The effect of 'missing' information on children's retention of fast-mapped labels

Krista M. Wilkinson, Kim Mazzitelli

Research output: Contribution to journalArticlepeer-review

33 Scopus citations

Abstract

This paper explores 'fast mapping', one of several processes that have been proposed to be involved in the rapid vocabulary expansion observed in the preschool years. An adaptation of a receptive word matching task examined how well children retained a just-mapped relation between word and referent when some information was later missing. Thirty-nine children between the ages of 3;0 and 5;6 (mean age 4;3) were taught to select a black square if the correct match for a spoken label was not visible in an array of pictures presented on a computer screen. This procedure allowed children to respond even when they perceived that the correct referent was absent. In experimental sessions, children experienced a single exposure to a word-referent relation. Then, under one condition they heard the just-learned label but were not presented with the matching referent; instead, a completely novel referent was visible along with the black square. Under another condition, they were presented with a just-learned referent (and the black square) but heard a completely new label. The question of interest was whether the children appreciated that an earlier-learned map precluded re-assigning a label to a new referent or re-assigning a referent with a second new label. If so, they should select the black square under both conditions. The majority of children (69%) resisted re-assigning a just-mapped label to a completely novel referent and selected the black square, even when the original referent was not in sight. However, fewer of these children resisted accepting a second label for a just-named referent (46%). Older children were significantly more likely to adhere to original maps than were younger children.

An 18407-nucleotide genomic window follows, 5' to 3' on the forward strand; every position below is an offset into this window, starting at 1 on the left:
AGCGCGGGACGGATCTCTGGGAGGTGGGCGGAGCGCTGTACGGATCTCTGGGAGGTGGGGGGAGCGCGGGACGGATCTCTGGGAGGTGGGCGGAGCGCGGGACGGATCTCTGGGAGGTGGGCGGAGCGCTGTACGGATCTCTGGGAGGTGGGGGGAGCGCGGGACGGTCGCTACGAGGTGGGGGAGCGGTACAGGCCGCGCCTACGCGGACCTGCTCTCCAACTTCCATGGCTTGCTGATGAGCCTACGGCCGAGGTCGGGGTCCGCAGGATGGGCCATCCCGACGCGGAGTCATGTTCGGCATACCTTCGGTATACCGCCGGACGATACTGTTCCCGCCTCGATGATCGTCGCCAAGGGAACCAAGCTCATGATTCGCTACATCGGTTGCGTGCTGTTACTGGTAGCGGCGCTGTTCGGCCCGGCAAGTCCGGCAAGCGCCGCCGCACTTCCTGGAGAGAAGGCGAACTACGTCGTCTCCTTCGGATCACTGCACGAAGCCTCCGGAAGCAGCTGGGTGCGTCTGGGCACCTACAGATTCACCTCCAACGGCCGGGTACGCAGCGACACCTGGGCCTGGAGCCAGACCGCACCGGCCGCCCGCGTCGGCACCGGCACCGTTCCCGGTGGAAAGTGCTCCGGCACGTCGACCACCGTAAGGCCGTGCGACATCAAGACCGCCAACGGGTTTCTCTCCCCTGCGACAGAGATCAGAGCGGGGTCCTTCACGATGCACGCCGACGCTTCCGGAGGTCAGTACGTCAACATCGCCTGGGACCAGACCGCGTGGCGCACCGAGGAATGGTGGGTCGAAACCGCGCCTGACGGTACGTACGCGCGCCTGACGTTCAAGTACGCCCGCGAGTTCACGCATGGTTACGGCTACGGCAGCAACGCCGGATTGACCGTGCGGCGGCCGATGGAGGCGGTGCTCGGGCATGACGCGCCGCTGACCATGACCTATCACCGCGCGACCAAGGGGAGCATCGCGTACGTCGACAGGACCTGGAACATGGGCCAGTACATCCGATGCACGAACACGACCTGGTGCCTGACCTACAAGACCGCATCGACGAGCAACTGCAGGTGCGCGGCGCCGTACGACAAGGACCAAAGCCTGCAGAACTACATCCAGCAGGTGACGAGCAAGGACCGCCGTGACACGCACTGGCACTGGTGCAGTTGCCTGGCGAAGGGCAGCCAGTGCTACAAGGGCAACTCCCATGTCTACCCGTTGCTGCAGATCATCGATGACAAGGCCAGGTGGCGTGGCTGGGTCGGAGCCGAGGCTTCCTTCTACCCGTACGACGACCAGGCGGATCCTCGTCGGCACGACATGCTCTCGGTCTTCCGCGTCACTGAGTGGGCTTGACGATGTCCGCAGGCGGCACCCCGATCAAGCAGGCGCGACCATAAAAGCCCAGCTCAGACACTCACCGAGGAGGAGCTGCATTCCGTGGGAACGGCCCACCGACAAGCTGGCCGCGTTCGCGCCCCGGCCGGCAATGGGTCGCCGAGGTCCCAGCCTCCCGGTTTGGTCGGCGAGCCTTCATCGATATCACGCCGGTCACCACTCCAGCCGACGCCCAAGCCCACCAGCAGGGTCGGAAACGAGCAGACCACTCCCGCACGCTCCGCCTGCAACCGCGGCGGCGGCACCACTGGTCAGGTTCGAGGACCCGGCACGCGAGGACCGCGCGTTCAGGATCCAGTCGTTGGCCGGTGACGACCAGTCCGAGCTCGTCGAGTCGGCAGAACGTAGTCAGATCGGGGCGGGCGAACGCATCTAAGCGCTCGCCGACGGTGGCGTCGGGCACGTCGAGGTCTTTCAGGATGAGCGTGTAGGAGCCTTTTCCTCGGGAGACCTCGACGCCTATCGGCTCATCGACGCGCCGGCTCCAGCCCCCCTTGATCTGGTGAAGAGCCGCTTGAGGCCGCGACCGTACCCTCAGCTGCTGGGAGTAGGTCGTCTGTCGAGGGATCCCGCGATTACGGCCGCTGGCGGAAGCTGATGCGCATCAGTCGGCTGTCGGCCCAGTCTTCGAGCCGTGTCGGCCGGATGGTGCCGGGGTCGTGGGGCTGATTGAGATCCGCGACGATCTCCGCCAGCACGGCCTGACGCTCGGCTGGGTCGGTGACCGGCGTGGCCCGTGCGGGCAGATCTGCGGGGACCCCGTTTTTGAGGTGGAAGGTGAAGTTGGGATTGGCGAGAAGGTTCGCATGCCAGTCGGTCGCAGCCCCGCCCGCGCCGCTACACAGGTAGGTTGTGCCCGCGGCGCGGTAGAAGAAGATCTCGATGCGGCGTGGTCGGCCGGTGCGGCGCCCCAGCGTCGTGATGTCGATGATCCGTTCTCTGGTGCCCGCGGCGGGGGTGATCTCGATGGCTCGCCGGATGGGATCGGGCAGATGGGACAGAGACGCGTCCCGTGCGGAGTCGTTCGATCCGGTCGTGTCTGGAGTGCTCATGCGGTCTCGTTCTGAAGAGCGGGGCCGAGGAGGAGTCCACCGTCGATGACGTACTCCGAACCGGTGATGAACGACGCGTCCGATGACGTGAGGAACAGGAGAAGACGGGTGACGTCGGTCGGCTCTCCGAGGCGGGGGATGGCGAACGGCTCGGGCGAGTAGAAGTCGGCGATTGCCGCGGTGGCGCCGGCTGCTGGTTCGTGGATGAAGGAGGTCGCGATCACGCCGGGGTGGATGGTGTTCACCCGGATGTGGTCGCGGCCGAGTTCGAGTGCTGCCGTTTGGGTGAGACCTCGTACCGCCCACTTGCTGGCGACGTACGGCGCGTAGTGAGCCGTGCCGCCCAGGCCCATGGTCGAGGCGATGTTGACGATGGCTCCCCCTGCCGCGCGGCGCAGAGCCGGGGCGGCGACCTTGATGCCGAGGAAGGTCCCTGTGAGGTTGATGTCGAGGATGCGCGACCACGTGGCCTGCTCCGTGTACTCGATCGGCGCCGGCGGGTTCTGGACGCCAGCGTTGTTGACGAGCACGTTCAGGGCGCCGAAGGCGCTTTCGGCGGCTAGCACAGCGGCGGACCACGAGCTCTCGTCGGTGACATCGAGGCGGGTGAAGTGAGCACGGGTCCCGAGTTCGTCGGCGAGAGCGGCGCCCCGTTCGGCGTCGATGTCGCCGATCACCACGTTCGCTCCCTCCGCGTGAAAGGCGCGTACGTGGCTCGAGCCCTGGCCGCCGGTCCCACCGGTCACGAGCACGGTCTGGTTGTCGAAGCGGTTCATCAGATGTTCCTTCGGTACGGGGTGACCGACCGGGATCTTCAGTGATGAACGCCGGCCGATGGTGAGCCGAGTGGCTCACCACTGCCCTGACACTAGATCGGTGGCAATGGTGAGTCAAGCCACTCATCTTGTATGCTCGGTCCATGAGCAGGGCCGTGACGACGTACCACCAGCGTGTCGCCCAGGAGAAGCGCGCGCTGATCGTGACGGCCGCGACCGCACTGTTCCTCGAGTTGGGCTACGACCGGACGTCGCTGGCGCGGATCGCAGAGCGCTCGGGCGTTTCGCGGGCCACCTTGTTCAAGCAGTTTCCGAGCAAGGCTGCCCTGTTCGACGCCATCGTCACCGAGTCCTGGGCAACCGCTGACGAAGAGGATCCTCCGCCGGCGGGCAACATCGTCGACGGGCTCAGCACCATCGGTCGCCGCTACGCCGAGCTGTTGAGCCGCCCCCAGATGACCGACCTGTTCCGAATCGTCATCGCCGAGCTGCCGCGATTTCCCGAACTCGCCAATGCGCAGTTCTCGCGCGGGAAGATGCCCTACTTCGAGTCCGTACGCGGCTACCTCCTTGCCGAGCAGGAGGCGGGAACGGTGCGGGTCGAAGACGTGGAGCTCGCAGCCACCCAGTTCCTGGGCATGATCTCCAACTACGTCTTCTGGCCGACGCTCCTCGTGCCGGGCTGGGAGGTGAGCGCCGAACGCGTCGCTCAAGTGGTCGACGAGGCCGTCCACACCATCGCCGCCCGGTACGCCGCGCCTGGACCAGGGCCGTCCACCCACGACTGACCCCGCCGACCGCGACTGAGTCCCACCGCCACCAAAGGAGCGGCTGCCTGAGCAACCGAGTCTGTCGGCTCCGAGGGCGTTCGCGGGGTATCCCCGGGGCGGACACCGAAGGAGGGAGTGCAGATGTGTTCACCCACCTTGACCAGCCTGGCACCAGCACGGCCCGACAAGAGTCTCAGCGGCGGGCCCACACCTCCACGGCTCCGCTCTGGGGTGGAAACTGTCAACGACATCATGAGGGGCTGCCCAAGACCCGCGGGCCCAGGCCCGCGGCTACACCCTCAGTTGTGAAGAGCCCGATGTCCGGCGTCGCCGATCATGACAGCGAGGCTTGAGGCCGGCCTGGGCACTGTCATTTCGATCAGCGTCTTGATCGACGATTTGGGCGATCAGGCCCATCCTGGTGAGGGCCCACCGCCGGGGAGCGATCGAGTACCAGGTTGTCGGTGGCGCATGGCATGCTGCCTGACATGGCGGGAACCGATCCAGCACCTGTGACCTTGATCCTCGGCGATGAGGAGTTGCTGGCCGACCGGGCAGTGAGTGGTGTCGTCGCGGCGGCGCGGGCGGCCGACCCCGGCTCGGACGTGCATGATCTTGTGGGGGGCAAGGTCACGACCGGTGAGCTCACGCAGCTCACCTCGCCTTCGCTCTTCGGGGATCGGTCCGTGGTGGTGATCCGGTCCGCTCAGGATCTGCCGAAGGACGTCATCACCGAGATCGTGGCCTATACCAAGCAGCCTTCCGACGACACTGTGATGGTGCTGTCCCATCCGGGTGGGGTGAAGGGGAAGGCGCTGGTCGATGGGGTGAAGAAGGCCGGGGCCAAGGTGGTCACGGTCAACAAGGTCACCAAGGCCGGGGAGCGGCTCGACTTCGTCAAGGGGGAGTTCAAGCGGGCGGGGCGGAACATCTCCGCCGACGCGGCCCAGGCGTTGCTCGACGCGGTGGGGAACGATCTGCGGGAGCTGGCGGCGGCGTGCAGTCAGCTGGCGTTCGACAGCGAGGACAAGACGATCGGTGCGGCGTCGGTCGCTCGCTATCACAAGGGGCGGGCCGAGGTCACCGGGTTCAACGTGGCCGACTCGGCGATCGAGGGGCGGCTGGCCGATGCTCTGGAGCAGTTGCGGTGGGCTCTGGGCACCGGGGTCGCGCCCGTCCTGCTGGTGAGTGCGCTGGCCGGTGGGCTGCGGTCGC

Original languageEnglish (US)
Pages (from-to)47-73
Number of pages27
JournalJournal of child language
Volume30
Issue number1
DOIs
StatePublished - Feb 2003

All Science Journal Classification (ASJC) codes

  • Language and Linguistics
  • Experimental and Cognitive Psychology
  • Developmental and Educational Psychology
  • Linguistics and Language
  • Psychology(all)

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